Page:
For the women of Tonte village in the savannahs of Northern Togo, rice has become an important part of life.
Rice first became commonplace in the regional when the UN distributed emergency rice rations during a series of food crises in the early years of the new millennium. Since then the grain has become as popular as maize and millet to the local diet. And its become much more than that for the people of Tonte.
Today, thanks to support from Self Help Africa, 100 local households are earning a living from growing, processing, marketing and trading rice across the region. 91 of the farmers involved in the enterprise are women
Villagers are using the additional income they are earning along different stages of the rice ‘value-chain’ to buy livestock, improve homes and send children to school. The evidence is plain to see.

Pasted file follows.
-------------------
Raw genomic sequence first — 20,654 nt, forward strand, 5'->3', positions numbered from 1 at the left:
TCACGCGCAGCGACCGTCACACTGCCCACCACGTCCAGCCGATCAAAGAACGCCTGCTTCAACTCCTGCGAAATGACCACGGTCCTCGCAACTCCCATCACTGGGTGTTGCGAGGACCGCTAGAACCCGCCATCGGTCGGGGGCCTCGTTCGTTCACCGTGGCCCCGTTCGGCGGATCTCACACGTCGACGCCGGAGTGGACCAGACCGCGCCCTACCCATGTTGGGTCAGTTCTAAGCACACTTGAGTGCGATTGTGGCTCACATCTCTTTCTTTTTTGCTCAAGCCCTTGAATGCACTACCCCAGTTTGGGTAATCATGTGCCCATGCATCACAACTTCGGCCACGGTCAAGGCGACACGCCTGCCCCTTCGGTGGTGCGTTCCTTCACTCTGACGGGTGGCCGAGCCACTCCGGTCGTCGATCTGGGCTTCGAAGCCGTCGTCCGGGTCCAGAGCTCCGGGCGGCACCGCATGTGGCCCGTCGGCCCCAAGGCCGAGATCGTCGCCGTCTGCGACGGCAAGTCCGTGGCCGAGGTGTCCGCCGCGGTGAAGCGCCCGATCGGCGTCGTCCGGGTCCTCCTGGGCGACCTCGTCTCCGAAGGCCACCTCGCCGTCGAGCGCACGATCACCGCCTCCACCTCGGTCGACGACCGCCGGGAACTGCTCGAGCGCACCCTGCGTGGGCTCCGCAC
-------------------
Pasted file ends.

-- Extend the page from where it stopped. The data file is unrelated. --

60 farming families in Tonte are producing rice commercially in a low-lying wetlands area close to the village, while a women’s group has been formed that is parboiling and processing the grain into white rice, which earns a premium in the marketplace. The main sales are made in the regional capital Dapaong, which is 30 miles away, and the home of over 80,000 people.
Involvement with this village-wide rice enterprise doesn’t end with growing and processing either, for 10 women in Tonte have started a separate business producing and selling rice seed to others across the region, while mini-businesses have sprung up in the sale and transportation of rice by motorbike, in wider trading of brown and white rice, in milling, and in other related enterprises.
Tomato, chilli, onion and other vegetables are grown by 20 local farmers in the rice paddies during the hot dry season. They use water available from boreholes that have been hand dug adjacent to the fields, although the wells do not provide a year-round supply, and are dry for as long as three-months, each year.
The rice business in Tonte is booming, and in the past year a grain store and concrete drying area have been constructed to assist with the storage and processing of grain.